A story by The New York Times.
Since 9/11, most attacks in the country were by U.S.-born citizens or naturalized citizens, and none were refugees, according to a story published today in The New York Times.
“Security experts argue that the risks of routine travel and the U.S. visa waiver program, which allows people from other countries to enter the United States without a visa for stays of up to 90 days, are greater than the threat of foreign terrorists coming through the refugee program,” according to the Times.
Story by The New York Times:
By SERGIO PEÇANHA and K.K. REBECCA LAI NOV. 25, 2015
All of the Sept. 11 attackers entered the United States using tourist, business or student visas. Since then, most of the attackers in the United States claiming or appearing to be motivated by extremist Islam were born in this country or were naturalized citizens. None were refugees.
The paths to violence for the United States-born attackers varied. Some were recent converts to Islam. At least three who were born in the U.S. had previous criminal histories, and onehad a history of mental illness. One seemed to haveradicalized after spending time in Yemen. Another became radicalized after being convicted of lying to F.B.I. agents — denying he had made plans to travel to Somalia when in fact he had.
Security experts argue that the risks of routine travel — including the U.S. visa waiver program, which allows citizens of Britain, France, Belgium and 35 other countries to enter the United States without a visa for stays of up to 90 days — are greater than the threat of foreign terrorists coming through the refugee program.
“Further restricting the acceptance of refugees does not address the most likely vulnerability to attacks from abroad, which is the large number of people from visa-waiver countries involved in the conflict in Syria,” said David Sterman, a researcher for the International Security Program at the New America think tank who has been cataloging terrorist attacks carried out since Sept. 11.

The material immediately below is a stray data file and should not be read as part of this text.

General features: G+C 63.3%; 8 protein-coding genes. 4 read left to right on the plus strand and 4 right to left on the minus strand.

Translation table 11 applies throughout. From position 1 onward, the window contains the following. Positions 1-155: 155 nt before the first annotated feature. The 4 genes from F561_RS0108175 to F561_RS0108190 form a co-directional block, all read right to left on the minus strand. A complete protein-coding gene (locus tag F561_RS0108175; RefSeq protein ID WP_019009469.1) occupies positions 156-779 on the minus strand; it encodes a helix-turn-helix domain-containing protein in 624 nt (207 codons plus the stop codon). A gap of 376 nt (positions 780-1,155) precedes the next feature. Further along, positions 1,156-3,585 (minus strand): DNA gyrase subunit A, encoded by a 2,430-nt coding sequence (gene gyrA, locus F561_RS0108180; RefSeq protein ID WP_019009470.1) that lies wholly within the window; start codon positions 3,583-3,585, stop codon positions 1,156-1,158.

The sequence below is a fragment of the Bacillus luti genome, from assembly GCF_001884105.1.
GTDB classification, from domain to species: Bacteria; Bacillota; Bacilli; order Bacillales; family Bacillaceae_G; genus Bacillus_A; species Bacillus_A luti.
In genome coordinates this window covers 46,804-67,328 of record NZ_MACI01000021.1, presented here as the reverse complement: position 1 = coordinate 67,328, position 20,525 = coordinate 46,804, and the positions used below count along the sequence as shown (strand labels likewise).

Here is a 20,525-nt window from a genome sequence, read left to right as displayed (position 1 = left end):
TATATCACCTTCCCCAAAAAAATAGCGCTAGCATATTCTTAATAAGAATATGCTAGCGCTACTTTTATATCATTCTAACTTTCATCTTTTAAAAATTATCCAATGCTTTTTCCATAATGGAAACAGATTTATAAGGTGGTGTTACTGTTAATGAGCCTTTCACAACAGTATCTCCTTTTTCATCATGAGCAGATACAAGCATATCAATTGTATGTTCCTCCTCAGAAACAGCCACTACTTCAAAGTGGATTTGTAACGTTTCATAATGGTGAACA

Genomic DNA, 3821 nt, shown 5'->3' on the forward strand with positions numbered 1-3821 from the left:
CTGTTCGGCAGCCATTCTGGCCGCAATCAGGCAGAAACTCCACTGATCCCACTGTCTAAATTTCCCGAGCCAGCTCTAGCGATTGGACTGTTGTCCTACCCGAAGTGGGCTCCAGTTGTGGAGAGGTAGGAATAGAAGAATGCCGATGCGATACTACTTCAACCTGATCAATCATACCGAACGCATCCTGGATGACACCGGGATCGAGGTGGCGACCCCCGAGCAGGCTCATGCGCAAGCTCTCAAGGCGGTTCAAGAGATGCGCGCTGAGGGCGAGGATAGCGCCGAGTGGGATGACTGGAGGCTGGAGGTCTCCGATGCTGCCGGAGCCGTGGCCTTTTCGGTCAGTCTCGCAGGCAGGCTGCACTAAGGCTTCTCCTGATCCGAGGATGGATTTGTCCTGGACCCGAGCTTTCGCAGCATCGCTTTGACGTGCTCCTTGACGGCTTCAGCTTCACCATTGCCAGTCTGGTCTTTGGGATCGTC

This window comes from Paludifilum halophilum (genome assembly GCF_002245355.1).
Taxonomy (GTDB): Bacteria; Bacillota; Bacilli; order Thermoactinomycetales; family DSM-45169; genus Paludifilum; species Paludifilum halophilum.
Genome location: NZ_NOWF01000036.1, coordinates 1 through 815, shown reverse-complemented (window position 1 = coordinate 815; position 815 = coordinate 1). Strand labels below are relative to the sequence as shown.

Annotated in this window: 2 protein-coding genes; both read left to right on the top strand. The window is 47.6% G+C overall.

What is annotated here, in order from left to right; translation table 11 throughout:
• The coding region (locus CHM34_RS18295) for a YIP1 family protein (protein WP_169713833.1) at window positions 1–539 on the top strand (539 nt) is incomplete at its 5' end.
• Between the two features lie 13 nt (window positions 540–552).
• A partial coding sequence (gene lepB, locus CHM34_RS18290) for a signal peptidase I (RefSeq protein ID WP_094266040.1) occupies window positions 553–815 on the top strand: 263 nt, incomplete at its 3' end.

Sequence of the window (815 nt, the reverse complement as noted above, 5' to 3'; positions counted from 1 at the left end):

Attacks With the Most Victims
Nidal Malik Hasan, who killed 13 people in a mass shooting at Fort Hood, Tex., in 2009, was born and raised in Virginia. Mr. Hasan had exchanged messages with Anwar al-Awlaki, an American radical cleric who was later killed by a drone strike in Yemen. Despite those exchanges, investigators have not linked Mr. Hasan’s attack to terrorism.
Dzhokhar and Tamerlan Tsarnaev, the brothers responsible for the Boston Marathon bombings in 2013, settled in the United States after their parents were granted political asylum, which involves a less extensive vetting process than the program for Syrian and Iraqi refugees.
At the time of the Boston bombings, which killed three people and injured more than 260, Dzhokhar Tsarnaev was a naturalized American citizen, and Tamerlan had a green card.
Since 2001, “hardly any foreign-born have committed (or tried to commit) terrorism in (or on the way to) the U.S.,” John Mueller, a political scientist at Ohio State and the Cato Institute who tracks terrorism in the United States, wrote in an email.
Richard C. Reid, who tried to detonate explosives in his shoes on a flight from Paris to Miami in 2001, is a British citizen, and would not have needed a visa to enter the United States. Umar Farouk Abdulmutallab, a Nigerian man who tried to detonate explosives in his underwear during a flight from Amsterdam to Detroit in 2009, had a tourist visa.